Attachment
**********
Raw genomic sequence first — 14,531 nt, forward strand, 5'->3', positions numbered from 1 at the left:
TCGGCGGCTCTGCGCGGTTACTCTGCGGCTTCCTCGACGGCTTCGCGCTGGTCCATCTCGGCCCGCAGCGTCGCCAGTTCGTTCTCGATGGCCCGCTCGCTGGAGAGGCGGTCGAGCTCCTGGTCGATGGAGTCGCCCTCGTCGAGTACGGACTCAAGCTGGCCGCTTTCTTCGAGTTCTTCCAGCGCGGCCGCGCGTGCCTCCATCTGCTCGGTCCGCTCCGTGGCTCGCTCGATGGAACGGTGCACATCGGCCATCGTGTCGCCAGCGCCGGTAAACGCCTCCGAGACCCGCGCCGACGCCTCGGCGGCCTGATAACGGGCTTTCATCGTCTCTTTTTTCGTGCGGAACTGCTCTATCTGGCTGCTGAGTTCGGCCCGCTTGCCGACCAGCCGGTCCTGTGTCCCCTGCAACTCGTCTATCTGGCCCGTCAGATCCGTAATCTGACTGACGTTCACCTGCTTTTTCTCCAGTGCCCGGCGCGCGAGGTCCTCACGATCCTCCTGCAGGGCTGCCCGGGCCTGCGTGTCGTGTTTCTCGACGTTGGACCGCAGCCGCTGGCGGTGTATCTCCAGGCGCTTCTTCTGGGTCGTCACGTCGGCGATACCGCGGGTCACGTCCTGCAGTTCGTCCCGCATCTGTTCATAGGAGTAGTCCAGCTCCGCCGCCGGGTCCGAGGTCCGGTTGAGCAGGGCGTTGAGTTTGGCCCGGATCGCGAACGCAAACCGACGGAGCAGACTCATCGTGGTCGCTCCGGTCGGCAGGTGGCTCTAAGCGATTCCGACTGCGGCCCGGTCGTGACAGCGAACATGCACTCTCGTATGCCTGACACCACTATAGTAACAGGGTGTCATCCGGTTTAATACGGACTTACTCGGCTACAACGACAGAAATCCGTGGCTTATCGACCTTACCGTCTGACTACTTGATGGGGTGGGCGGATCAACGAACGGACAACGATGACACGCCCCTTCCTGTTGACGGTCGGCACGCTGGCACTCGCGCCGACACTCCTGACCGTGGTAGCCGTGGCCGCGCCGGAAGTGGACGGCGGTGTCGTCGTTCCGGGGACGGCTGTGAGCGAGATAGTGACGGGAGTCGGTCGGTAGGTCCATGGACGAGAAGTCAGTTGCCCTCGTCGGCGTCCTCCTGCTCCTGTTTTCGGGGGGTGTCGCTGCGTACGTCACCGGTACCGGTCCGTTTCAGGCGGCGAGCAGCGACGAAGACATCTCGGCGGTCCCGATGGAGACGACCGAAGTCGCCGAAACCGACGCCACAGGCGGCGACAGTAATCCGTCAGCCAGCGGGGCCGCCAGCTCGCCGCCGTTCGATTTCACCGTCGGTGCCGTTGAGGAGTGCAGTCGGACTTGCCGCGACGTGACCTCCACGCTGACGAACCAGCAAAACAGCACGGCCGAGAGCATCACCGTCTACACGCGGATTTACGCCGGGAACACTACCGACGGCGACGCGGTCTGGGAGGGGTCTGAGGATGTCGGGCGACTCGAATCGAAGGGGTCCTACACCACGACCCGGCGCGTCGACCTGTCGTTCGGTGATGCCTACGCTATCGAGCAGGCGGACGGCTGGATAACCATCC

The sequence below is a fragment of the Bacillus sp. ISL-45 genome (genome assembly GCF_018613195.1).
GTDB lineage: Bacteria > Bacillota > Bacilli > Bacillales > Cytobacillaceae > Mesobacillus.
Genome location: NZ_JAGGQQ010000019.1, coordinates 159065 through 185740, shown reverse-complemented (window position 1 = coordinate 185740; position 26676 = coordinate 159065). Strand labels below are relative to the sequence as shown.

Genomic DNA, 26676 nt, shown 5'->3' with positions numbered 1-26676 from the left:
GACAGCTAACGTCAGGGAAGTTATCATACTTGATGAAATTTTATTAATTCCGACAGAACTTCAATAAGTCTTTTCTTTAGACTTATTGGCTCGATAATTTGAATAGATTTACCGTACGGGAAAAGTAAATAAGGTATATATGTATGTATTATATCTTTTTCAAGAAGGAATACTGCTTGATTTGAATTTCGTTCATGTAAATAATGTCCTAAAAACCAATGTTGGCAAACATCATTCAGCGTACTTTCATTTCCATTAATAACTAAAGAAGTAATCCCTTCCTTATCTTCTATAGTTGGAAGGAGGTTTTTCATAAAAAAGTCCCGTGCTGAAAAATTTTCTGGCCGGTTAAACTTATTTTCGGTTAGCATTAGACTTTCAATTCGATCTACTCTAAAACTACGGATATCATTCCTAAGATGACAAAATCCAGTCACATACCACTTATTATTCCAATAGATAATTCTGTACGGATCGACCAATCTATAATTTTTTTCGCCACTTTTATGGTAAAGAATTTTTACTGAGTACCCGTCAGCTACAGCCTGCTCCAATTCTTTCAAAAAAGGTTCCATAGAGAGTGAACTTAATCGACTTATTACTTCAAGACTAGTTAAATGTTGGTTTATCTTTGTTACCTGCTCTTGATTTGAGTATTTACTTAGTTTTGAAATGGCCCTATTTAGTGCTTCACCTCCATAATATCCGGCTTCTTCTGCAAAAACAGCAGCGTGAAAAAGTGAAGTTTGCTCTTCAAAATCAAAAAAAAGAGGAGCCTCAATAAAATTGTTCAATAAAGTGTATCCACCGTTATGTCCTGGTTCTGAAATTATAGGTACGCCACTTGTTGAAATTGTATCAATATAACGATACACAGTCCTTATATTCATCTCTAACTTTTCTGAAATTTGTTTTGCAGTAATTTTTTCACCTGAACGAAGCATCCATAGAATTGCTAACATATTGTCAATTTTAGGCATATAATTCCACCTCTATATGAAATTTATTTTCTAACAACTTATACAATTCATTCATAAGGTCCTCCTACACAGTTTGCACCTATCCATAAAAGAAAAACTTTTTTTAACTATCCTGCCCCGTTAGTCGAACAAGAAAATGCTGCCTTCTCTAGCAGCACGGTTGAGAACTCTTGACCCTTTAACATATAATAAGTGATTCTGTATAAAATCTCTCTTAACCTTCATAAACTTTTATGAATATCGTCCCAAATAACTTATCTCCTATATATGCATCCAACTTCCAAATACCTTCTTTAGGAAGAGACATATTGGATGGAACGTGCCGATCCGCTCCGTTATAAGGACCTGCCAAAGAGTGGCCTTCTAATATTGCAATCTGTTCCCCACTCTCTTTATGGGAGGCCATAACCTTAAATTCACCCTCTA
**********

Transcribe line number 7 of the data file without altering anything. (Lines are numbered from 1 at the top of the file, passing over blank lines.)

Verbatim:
GACAGCTAACGTCAGGGAAGTTATCATACTTGATGAAATTTTATTAATTCCGACAGAACTTCAATAAGTCTTTTCTTTAGACTTATTGGCTCGATAATTTGAATAGATTTACCGTACGGGAAAAGTAAATAAGGTATATATGTATGTATTATATCTTTTTCAAGAAGGAATACTGCTTGATTTGAATTTCGTTCATGTAAATAATGTCCTAAAAACCAATGTTGGCAAACATCATTCAGCGTACTTTCATTTCCATTAATAACTAAAGAAGTAATCCCTTCCTTATCTTCTATAGTTGGAAGGAGGTTTTTCATAAAAAAGTCCCGTGCTGAAAAATTTTCTGGCCGGTTAAACTTATTTTCGGTTAGCATTAGACTTTCAATTCGATCTACTCTAAAACTACGGATATCATTCCTAAGATGACAAAATCCAGTCACATACCACTTATTATTCCAATAGATAATTCTGTACGGATCGACCAATCTATAATTTTTTTCGCCACTTTTATGGTAAAGAATTTTTACTGAGTACCCGTCAGCTACAGCCTGCTCCAATTCTTTCAAAAAAGGTTCCATAGAGAGTGAACTTAATCGACTTATTACTTCAAGACTAGTTAAATGTTGGTTTATCTTTGTTACCTGCTCTTGATTTGAGTATTTACTTAGTTTTGAAATGGCCCTATTTAGTGCTTCACCTCCATAATATCCGGCTTCTTCTGCAAAAACAGCAGCGTGAAAAAGTGAAGTTTGCTCTTCAAAATCAAAAAAAAGAGGAGCCTCAATAAAATTGTTCAATAAAGTGTATCCACCGTTATGTCCTGGTTCTGAAATTATAGGTACGCCACTTGTTGAAATTGTATCAATATAACGATACACAGTCCTTATATTCATCTCTAACTTTTCTGAAATTTGTTTTGCAGTAATTTTTTCACCTGAACGAAGCATCCATAGAATTGCTAACATATTGTCAATTTTAGGCATATAATTCCACCTCTATATGAAATTTATTTTCTAACAACTTATACAATTCATTCATAAGGTCCTCCTACACAGTTTGCACCTATCCATAAAAGAAAAACTTTTTTTAACTATCCTGCCCCGTTAGTCGAACAAGAAAATGCTGCCTTCTCTAGCAGCACGGTTGAGAACTCTTGACCCTTTAACATATAATAAGTGATTCTGTATAAAATCTCTCTTAACCTTCATAAACTTTTATGAATATCGTCCCAAATAACTTATCTCCTATATATGCATCCAACTTCCAAATACCTTCTTTAGGAAGAGACATATTGGATGGAACGTGCCGATCCGCTCCGTTATAAGGACCTGCCAAAGAGTGGCCTTCTAATATTGCAATCTGTTCCCCACTCTCTTTATGGGAGGCCATAACCTTAAATTCACCCTCTA